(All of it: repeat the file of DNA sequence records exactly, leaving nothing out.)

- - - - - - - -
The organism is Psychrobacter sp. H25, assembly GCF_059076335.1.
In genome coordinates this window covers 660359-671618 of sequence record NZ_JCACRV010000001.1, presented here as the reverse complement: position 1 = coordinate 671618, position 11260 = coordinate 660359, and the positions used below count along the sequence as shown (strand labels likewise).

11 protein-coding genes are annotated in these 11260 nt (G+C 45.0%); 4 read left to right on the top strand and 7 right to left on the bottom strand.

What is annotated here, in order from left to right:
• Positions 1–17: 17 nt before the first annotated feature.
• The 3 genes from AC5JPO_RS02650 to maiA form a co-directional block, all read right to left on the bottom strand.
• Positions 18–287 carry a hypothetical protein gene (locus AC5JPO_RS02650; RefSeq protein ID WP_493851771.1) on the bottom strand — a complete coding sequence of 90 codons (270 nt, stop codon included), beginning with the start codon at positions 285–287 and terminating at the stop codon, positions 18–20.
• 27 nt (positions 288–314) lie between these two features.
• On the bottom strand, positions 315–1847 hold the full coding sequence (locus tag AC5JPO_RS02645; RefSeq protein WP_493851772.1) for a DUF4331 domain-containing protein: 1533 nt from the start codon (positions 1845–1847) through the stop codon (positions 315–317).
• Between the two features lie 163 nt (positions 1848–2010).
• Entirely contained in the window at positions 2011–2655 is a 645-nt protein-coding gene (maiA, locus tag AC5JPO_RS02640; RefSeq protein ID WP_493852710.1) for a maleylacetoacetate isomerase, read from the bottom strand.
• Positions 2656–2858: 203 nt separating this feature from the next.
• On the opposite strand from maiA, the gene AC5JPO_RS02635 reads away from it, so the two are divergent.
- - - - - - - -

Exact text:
The organism is Psychrobacter sp. H25, assembly GCF_059076335.1.
In genome coordinates this window covers 660359-671618 of sequence record NZ_JCACRV010000001.1, presented here as the reverse complement: position 1 = coordinate 671618, position 11260 = coordinate 660359, and the positions used below count along the sequence as shown (strand labels likewise).

11 protein-coding genes are annotated in these 11260 nt (G+C 45.0%); 4 read left to right on the top strand and 7 right to left on the bottom strand.

What is annotated here, in order from left to right:
• Positions 1–17: 17 nt before the first annotated feature.
• The 3 genes from AC5JPO_RS02650 to maiA form a co-directional block, all read right to left on the bottom strand.
• Positions 18–287 carry a hypothetical protein gene (locus AC5JPO_RS02650; RefSeq protein ID WP_493851771.1) on the bottom strand — a complete coding sequence of 90 codons (270 nt, stop codon included), beginning with the start codon at positions 285–287 and terminating at the stop codon, positions 18–20.
• 27 nt (positions 288–314) lie between these two features.
• On the bottom strand, positions 315–1847 hold the full coding sequence (locus tag AC5JPO_RS02645; RefSeq protein WP_493851772.1) for a DUF4331 domain-containing protein: 1533 nt from the start codon (positions 1845–1847) through the stop codon (positions 315–317).
• Between the two features lie 163 nt (positions 1848–2010).
• Entirely contained in the window at positions 2011–2655 is a 645-nt protein-coding gene (maiA, locus tag AC5JPO_RS02640; RefSeq protein ID WP_493852710.1) for a maleylacetoacetate isomerase, read from the bottom strand.
• Positions 2656–2858: 203 nt separating this feature from the next.
• On the opposite strand from maiA, the gene AC5JPO_RS02635 reads away from it, so the two are divergent.